In 1917 Lt. Bill Gordon is headed for France when he meets and becomes friendly with Joel Carter, niece of the Asst. Secretary of War. Finding out that he is an expert on codes, she gets ... See full summary »
William K. Howard,
The film was rejected by the censors in Quebec, Canada. Romania censors removed all references to Hungary. See more »
Early in the film, Powell's character can be seen using a tea trolley with a large map of and coat of arms prominently displayed on its back. Both represent Australia, not Hungary, where the film is set. See more »
Hungarian Dance No.4 in F Sharp
Music by Johannes Brahms
Played by an unidentified violinist at the charity party
Reprised by an orchestra for dance music at Katrina and Georg's ball See more »
A charming movie, in particular for those whose film tastes are simple, requiring clean, wholesome entertainment, certainly something rare on the screen in the 21st Century. Powell was Powell, articulate, debonair, and likable. But this was my first view of Annabella; what a lovely creature; more accurately, stunningly beautiful, at least to me. The cast did well depicting the almost unbelievable etiquette that those of us born in or after WW II just do not understand. I guess this was the objective in the simplistic plots of the time--to bring only a sense of peace and pleasure to audiences in a time (WW II) when such peace and pleasures were thought to probably never exist again. I cannot find a lot of information on Annabella, but she apparently had a long and distinguished film career. Too bad I didn't know about her in my youth. The film is certainly another 'feather in the hat' of a time in films that many of us remember and enjoyed.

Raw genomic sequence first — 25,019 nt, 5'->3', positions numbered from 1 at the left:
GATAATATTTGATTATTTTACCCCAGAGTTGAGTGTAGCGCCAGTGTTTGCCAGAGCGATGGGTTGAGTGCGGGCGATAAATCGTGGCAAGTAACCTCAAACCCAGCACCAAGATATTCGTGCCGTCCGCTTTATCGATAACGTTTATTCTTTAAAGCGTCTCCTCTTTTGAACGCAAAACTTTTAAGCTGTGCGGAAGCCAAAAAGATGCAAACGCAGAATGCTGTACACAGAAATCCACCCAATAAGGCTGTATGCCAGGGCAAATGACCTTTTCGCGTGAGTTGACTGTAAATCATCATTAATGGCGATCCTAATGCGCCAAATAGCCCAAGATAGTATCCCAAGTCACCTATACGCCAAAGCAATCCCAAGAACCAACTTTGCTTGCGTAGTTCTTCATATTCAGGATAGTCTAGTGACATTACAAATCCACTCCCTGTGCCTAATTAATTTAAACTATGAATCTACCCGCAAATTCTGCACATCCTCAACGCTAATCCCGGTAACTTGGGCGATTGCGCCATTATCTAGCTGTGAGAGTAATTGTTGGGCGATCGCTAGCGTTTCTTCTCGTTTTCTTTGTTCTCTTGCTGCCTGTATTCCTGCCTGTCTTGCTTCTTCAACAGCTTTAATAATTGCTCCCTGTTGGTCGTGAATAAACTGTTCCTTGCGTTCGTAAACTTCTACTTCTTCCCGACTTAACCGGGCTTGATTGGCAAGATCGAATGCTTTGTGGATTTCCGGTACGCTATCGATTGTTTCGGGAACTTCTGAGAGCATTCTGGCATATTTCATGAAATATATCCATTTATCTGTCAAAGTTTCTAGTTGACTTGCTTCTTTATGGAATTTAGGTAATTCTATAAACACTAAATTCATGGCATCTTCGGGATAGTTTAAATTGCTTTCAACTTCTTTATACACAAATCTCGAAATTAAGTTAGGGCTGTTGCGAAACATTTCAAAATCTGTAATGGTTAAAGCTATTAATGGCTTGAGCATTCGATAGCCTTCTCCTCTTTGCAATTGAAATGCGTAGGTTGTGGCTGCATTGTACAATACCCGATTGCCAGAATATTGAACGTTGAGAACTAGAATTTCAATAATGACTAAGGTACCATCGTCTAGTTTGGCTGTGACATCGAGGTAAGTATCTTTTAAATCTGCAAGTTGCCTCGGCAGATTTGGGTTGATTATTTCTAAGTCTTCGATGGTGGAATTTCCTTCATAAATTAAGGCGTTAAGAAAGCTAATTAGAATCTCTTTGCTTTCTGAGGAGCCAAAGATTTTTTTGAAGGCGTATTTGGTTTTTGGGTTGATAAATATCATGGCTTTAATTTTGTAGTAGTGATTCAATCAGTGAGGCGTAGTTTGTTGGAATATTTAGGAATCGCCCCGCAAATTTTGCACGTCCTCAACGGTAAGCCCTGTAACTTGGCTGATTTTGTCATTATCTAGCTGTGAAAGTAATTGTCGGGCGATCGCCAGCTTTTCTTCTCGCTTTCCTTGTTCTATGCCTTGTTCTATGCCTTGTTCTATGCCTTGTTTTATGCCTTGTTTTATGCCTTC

10 of 13 people found this review helpful.
Was this review helpful to you?